Figgy pudding has confused many a modern caroler in America, though we all just kept asking for it and threatening to loiter until we got some. Having now tried the famous dish, I have to say, I wouldn’t ever turn down a slice. It is warm, rich, and extremely Christmasy.
On the Sixth Day of Imported Christmas, we set a boiled figgy pudding on fire to make the dessert course both more festive and more dangerous.
Figgy pudding dates back to at least the medieval period and was traditionally made with dried fruit, suet, bread crumbs, flour, eggs and spices. In the past few centuries, it has become Christmas pudding, a must-have dish for your holiday table.
There are a whole series of myths and traditions surrounding Christmas pudding, from the number of ingredients (13, to represent Christ and the 12 apostles) to the direction you stir (east to west, like the traveling Magi). Since Victorian times, it has been the custom to start making your pudding on the first Sunday before advent. The traditional collect, or prayer, for the service that day, says “STIR up, we beseech thee, O Lord, the wills of thy faithful people; that they, plenteously bringing forth the fruit of good works, may of thee be plenteously rewarded; through Jesus Christ our Lord. Amen.”
Stir Up Sunday, as the day came to be known, seemed to be the perfect day to start stirring your Christmas pudding. A generous helping of brandy acts as a preservative, but also helps the flavors develop in the weeks between Stir Up Sunday and Christmas. By the time you are ready to eat the pudding, it is rich and complex.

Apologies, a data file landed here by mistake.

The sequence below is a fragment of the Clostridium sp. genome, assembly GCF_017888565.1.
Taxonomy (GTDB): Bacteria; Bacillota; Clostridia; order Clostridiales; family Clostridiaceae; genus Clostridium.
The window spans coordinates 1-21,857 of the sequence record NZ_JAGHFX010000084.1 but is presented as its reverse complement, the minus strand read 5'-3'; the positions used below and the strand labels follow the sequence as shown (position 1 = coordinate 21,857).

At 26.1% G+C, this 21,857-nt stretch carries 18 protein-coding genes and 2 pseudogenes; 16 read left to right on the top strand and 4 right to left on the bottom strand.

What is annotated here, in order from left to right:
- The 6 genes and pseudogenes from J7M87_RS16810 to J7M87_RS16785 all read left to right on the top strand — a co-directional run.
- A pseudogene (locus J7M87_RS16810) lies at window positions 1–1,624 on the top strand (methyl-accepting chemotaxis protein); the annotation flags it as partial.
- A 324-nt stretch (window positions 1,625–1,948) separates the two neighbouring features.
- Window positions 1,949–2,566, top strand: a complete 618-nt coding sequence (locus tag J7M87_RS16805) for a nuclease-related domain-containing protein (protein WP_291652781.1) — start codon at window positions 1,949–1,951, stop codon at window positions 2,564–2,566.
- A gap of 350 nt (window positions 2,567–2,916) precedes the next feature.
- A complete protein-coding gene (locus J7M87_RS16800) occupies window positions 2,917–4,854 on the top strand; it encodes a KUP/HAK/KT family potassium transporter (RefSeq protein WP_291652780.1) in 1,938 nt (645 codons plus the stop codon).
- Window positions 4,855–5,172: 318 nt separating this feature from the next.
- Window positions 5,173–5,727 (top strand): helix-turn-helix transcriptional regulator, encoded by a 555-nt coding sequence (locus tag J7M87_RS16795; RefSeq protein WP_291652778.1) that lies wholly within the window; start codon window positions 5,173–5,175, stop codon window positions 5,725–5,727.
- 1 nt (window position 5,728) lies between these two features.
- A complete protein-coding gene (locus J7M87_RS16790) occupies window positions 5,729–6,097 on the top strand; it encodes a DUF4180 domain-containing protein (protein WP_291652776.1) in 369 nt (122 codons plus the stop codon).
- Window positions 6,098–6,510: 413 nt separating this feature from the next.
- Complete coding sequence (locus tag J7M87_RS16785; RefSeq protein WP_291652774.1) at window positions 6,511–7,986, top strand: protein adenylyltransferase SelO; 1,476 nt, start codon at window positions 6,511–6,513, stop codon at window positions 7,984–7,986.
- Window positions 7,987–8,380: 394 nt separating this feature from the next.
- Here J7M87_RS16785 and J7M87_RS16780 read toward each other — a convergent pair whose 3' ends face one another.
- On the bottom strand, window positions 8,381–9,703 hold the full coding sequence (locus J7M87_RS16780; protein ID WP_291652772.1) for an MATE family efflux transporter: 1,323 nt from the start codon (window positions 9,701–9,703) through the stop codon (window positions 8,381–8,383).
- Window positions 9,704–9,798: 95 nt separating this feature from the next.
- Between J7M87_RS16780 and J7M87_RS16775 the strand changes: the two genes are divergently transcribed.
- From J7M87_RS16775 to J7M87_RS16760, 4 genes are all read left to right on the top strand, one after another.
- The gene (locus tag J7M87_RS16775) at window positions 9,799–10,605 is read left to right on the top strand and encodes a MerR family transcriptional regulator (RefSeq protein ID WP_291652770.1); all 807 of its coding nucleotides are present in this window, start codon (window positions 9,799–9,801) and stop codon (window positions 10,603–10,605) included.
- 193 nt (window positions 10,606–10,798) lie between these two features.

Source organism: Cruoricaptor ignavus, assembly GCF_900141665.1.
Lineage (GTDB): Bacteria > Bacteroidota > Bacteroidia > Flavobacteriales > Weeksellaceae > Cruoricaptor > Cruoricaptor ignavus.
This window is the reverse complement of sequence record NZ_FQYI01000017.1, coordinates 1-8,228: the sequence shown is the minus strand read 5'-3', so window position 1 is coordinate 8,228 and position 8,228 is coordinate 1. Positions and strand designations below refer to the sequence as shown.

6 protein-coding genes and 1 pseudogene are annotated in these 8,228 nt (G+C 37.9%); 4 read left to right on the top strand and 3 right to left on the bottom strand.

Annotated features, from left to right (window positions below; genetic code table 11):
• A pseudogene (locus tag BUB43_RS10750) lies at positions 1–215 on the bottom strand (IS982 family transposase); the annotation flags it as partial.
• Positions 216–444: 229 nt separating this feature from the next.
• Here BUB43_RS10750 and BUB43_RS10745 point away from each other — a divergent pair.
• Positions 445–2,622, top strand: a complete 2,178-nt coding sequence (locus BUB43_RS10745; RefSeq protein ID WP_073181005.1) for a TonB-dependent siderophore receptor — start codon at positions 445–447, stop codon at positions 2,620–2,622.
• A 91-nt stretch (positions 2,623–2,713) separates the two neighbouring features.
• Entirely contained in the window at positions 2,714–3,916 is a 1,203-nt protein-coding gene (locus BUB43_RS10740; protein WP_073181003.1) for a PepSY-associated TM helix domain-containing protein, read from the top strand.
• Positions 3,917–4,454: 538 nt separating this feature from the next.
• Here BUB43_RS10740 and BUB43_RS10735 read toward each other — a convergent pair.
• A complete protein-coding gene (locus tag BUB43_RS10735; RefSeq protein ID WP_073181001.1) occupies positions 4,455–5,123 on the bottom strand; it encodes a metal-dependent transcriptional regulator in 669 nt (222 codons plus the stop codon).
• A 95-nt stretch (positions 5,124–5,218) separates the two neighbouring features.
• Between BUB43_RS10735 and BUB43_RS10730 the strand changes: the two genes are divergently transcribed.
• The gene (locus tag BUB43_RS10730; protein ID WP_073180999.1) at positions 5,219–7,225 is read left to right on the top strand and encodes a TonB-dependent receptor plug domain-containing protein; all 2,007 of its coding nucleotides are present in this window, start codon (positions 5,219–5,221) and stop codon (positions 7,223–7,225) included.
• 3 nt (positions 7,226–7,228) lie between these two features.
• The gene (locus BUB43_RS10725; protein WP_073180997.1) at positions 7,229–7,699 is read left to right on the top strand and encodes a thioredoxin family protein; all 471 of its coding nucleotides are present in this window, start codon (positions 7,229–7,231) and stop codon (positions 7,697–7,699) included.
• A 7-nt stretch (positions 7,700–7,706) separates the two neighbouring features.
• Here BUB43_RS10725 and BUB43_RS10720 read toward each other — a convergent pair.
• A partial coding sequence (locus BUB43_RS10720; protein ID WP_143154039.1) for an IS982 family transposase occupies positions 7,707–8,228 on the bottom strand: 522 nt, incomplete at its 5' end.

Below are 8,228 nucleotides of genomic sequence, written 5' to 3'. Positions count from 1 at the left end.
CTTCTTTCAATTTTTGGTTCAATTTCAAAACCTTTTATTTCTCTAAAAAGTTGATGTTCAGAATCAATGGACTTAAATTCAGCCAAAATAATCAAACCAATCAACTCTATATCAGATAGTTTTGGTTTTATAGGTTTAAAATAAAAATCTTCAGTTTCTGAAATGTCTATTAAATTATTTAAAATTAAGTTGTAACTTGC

Of course, no Christmas dessert is complete without some pageantry, so the pudding is doused in brandy one more time and set alight before being carried to the table (with the lights dimmed for the full effect).
We were too impatient to make our own pudding this year, so we bought a packaged one from our local British market, and it was delicious. After setting it alight, we drenched it in caramel sauce and finally got the figgy pudding we’d been demanding.
Interested in learning about more international Christmas traditions? Follow our 12 Days of Imported Christmas:
Twelve Days of Imported Christmas
- The First Day: Chichilaki—Georgia’s Shaved Christmas Tree
- The Second Day: Lotería de Navidad—Spain’s Communal Christmas Lottery
- The Third Day: Stargazy Pie—Cornwall’s Town-Saving Fish Dish
- The Fourth Day: Rellenong Manok—The Phillipines’ Elaborately Stuffed Christmas Chicken
- The Fifth Day: Himmeli—Finland’s Geometric Straw Ornaments
- The Sixth Day: Figgy Pudding—England’s Fiery Festive Centerpiece
- The Seventh Day: Glückspilz—Germany’s Lucky Mushroom
- The Eighth Day: Pumpple Cake—Philadelphia’s Quadruple Dessert
- The Ninth Day: Porchetta—Italy’s Decadent Pork Centerpiece
- The Tenth Day: Julkalender—Sweden’s Serialized TV Christmas Countdown
- The Eleventh Day: Peppermint Pig—Saratoga’s Shattered Sow
- The Twelfth Day: Ursul—Romania’s Bear Dance Festival